TUESDAY, March 22 (HealthDay News) -- Many older people struggling with high blood pressure are being inappropriately and unnecessarily prescribed a combination blood pressure medications, a team of Canadian researchers warns.

And, they caution, the often unwarranted dual protocol can have serious consequences: an increased risk for kidney failure and even death.

The two types of drugs in question are angiotensin converting enzyme (ACE) inhibitors and angiotensin receptor blockers (ARBs).

On their own, each is well established and highly effective for controlling blood pressure, the study team stressed. Also, a small number of people -- those diagnosed with a particular blood pressure issue related to improper left ventricular systolic function -- may derive some added benefit from taking the two medications concurrently, they say.

But most seniors do not need both drugs, the researchers contend, particularly given the fresh indication that there is usually far more to lose than gain.

"I'm not surprised that use of this combination of agents was often not guideline-based, as often the assumption is made that, if two drugs alone are beneficial, then the combination of the two must be even more beneficial," said the study's lead author, Dr. Finlay A. McAlister, from the division of general internal medicine and the Mazankowski Alberta Heart Institute at the University of Alberta in Edmonton, Canada.

But McAlister noted that research has already indicated that this is not the case with the mixing of ACE inhibitors and ARBs, and the new study "confirms the risks of this combination." The findings were reported March 21 in the Canadian Medical Association Journal.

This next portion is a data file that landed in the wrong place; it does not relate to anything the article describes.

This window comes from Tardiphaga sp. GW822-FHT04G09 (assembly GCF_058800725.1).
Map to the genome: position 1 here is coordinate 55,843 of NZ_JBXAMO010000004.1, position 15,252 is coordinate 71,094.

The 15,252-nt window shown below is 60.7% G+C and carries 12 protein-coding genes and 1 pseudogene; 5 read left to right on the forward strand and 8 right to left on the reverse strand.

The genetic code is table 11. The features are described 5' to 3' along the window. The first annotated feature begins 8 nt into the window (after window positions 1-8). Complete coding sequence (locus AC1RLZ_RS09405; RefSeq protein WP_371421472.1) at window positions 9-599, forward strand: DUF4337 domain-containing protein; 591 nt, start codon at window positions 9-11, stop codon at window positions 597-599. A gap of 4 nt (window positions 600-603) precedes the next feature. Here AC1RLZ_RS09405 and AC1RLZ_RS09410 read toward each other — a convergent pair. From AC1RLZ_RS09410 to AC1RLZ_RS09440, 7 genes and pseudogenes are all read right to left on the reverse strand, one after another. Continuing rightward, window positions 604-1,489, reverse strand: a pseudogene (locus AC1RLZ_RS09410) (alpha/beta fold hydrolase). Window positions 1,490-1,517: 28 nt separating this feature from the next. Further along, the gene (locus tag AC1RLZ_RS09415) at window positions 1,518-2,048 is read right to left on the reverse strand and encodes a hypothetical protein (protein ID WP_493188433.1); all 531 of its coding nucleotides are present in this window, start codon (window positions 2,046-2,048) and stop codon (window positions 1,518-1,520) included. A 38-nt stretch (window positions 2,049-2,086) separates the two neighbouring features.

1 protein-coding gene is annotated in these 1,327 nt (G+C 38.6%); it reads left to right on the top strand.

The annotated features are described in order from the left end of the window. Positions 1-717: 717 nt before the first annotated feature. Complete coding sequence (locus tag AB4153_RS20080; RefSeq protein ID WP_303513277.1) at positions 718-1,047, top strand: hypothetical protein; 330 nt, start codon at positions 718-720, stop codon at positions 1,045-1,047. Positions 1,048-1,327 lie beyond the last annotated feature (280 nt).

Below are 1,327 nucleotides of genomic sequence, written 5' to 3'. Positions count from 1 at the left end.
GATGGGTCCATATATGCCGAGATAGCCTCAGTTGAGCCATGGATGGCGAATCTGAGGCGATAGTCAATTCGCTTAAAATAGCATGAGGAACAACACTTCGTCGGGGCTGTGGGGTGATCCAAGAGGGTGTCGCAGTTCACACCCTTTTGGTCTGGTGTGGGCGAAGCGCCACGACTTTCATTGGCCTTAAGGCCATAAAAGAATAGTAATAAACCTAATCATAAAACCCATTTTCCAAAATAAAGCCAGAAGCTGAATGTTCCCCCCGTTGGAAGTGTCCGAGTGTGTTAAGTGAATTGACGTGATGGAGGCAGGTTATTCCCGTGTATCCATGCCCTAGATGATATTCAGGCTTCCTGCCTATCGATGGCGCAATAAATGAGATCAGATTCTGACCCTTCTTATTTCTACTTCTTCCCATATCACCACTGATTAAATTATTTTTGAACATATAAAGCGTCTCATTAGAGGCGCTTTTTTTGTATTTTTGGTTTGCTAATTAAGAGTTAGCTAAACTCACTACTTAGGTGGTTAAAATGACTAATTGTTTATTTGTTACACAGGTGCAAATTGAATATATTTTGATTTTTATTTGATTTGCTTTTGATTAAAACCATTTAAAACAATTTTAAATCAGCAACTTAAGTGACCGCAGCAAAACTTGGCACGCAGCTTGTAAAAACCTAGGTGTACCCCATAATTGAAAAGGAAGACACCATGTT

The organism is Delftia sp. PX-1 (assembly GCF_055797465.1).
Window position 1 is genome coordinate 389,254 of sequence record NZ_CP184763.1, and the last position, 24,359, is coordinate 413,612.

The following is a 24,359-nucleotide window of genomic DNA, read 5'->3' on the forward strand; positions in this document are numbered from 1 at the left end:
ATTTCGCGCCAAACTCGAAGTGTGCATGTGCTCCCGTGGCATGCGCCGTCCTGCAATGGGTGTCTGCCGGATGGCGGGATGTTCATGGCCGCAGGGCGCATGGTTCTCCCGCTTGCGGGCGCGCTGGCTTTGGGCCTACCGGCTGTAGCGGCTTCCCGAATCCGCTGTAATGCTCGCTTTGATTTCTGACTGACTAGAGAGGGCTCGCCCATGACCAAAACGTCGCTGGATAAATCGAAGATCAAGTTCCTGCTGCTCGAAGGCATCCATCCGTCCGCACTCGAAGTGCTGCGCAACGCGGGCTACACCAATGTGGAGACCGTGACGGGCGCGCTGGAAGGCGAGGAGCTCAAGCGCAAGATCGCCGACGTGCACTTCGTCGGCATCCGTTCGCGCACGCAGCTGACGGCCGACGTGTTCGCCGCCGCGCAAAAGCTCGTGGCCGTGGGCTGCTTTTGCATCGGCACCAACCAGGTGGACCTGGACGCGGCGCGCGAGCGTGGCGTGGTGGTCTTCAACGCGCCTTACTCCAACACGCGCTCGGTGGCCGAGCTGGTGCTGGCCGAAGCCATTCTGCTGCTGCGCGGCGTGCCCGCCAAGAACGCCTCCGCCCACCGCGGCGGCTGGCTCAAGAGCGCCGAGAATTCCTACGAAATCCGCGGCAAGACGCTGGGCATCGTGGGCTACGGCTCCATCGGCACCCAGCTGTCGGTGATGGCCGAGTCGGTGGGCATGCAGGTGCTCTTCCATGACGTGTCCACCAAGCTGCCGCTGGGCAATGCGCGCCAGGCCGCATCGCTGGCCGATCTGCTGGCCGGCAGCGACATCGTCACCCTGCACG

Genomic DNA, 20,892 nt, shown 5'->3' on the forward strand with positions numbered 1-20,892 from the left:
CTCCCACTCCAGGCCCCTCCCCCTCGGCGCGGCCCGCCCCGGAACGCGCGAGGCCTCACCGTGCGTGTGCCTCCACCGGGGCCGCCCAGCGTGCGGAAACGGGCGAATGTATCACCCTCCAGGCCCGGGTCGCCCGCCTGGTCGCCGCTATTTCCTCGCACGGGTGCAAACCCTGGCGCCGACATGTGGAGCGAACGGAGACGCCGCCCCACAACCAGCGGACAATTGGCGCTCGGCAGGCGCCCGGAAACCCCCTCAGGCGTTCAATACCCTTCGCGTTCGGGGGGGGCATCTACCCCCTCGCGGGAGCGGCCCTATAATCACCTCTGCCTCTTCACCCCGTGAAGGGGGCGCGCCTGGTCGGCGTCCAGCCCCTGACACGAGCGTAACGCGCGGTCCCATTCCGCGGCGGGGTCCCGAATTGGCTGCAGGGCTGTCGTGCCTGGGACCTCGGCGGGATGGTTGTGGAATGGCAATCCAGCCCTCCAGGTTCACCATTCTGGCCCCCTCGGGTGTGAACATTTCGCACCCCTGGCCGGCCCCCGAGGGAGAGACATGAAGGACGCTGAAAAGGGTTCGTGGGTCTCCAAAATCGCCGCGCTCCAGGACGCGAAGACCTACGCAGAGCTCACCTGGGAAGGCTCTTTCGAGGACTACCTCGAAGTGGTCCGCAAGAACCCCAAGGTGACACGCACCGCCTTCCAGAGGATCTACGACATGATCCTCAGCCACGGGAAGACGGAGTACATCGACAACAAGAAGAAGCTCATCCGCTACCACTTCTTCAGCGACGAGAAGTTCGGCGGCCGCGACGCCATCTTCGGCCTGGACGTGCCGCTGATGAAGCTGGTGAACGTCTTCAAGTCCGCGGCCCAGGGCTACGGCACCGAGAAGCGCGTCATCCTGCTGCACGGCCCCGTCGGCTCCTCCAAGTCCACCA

The research involved 32,312 people, all older than 65, who were taking either an ACE inhibitor alone, an ARB alone or a combination of the two.

The team noted that among the roughly 5 percent who took both medications, the vast majority -- more than 86 percent -- did not have a condition that justified a combination regimen.

They also found that those on a combination therapy did not closely adhere to the regimen; most had stopped taking the drugs within three months, even in the absence of serious illness or side effects. The researchers speculated that the onset of low blood pressure was the prime reason for abandoning the routine.

Those who stuck to the dual-drug protocol were found to be more likely to experience end-stage renal disease or kidney failure or to die than were those taking either of the drugs alone.

Dr. Bryan Henry, an assistant professor of medicine with Finger Lakes Cardiology Associates at the University of Rochester Medical Center in New York, expressed little surprise with the findings.

"There's been mounting evidence for years that the combination either doesn't add anything or that it can be harmful," Henry said. "For some small subset of patients, it might help. But all in all, these drugs shouldn't be used in combination."

"But readers," Henry hastened to add, "should not take home the message from this that each drug individually is not safe and effective. It's just the combination that's a problem."

Dr. Gregg C. Fonarow, a cardiology professor at the University of California, Los Angeles, expressed hope that the medical community would take heed of the apparent risks involved with combining the two meds.

"A number of trials have failed to show any added benefit from taking both drugs together, and the combination is not usually recommended in treatment guidelines," he noted. "So it's actually surprising that so many patients were receiving it anyway."

"But now this is an opportunity for physicians to become aware of the risks outweighing the benefits for patients," Fonarow added. "It's certainly a risk that should be avoided."

More information

The American Heart Association has more on blood pressure medications.